The Foreign Earned Income Exclusion (FEIE) is a special provision for U.S. taxpayers living outside the U.S. and its territories. For information on how to qualify for the exclusion see here. This article will review when you can qualify.

Qualifying Period
To initially qualify for either the Physical Presence Test (PPT) or the Bona Fide Residence Test (BFRT) for a particular tax year the end date of the qualification period must occur in the relevant tax year. However, this may then allow an earlier period in a prior tax year to also be qualified.

This means that, for the PPT, a calendar year taxpayer moving after February 4 (or February 5 if a leap year) cannot qualify for the FEIE until the end of the second tax year as the period of qualification (330 days out of 365 days) will not end during the first tax year (i.e. it will not end before December 31 of the first year living overseas).

For a taxpayer qualifying under the BFRT the time requirement is for a full tax year. This means that a calendar year taxpayer must be an overseas resident from January 1 to December 31 to qualify under this test. Therefore, a taxpayer cannot qualify under the BFRT for a part year residency in their first year and must complete a full tax year as a Bone Fide Resident to qualify. However, once qualifying at the end of their second year living overseas the taxpayer can then qualify as a bona fide resident from the beginning of their residence period (the date they took up residency in their first tax year living overseas) and apply their Bona Fide Residence status to the partial first year living overseas.

In such a case, the taxpayer might file a Form 2350 and obtain a filing extension until the end of January of the third year in which they are resident overseas.

Note: The Form 2350 is an application for an extension of the time to file which if granted does not provide an extension of time to pay. The extension is not automatic and must be granted by the IRS.

Example (for a calendar year taxpayer):

2018
February 15
: Taxpayer moves to Australia (and does not return to the U.S.)

2019
January 11
: The taxpayer meets the PPT (having spent 330 days out of the prior 365 days in a consecutive 12-month period) outside the U.S.

However, the taxpayer cannot yet claim on a 2018 tax return that they meet the PPT as the date on which they meet the test is not in the 2018 tax year.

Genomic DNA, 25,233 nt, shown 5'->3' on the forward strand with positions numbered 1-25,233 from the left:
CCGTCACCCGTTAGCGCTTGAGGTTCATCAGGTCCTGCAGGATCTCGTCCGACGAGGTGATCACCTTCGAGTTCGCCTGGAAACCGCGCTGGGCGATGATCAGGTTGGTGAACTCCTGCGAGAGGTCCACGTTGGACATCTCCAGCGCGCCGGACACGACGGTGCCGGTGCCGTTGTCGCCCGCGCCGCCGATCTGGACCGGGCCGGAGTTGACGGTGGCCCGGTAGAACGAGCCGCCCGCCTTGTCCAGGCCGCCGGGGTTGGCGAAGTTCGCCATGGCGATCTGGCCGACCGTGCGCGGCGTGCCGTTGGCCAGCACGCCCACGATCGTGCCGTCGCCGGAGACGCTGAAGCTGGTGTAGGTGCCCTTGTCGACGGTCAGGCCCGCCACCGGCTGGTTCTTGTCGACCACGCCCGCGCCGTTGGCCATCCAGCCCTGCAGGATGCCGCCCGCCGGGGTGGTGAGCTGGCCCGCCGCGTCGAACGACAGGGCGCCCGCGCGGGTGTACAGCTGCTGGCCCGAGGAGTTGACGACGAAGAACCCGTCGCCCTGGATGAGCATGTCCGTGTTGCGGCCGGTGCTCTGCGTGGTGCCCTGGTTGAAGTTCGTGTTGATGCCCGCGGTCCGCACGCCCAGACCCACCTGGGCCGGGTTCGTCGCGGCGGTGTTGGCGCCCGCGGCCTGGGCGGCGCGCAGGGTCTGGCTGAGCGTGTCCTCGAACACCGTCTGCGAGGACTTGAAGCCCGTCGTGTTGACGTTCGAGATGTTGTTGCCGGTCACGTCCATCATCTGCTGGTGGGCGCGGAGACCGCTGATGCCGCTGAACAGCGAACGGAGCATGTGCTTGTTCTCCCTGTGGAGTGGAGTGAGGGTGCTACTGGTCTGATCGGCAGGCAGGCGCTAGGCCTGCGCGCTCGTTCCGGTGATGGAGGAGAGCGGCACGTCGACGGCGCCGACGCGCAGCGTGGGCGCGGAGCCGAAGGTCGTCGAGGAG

February 28: The taxpayer could meet the time component of the BFRT, but as a calendar year taxpayer the time component (a full tax year) will not be met until December 31, 2019.

2020
January 1
: The taxpayer can now claim the FEIE for the tax year ending December 31, 2019 and therefore can extend the qualification back to the applicable period in the tax year ending December 31, 2018.

January 31: If the taxpayer filed a Form 2350 for the 2018 tax year the extension, if granted, would expire on January 31, 2020. This gives the taxpayer all of January of 2020 to file their 2018 tax return.

Form 2350 – Application for Extension of Time to File U.S. Income Tax Return
This form must be filed by the initial due date for the return. This is only applicable if you expect to file a Form 2555 to exclude income utilizing the FEIE and are waiting to qualify. If the extension is granted, it will be until 30 days after the date on which you expect to satisfy either the BFRT of the PPT.

However, the Form 2350 does not provide an extension of the time to pay. Because of this it is important to correctly calculate the client’s tax liability and pay that liability on time. Given that it is difficult, particularly for the BFRT, to be certain that the client will in fact remain resident until the end of the second tax year, it may be better to file and pay without the FEIE and then file an amended return to claim back the initial overpayment. This could avoid late payment interest and penalties.

In summary, it is often not possible to obtain the benefits of the FEIE when timely filing the tax return for the year in which the taxpayer first moves overseas. It may be necessary to file an amended return once meeting the relevant qualifications or to file a Form 2350 to request a special extension of the time to file the return.

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Financial Planning for Americans in the United Kingdom

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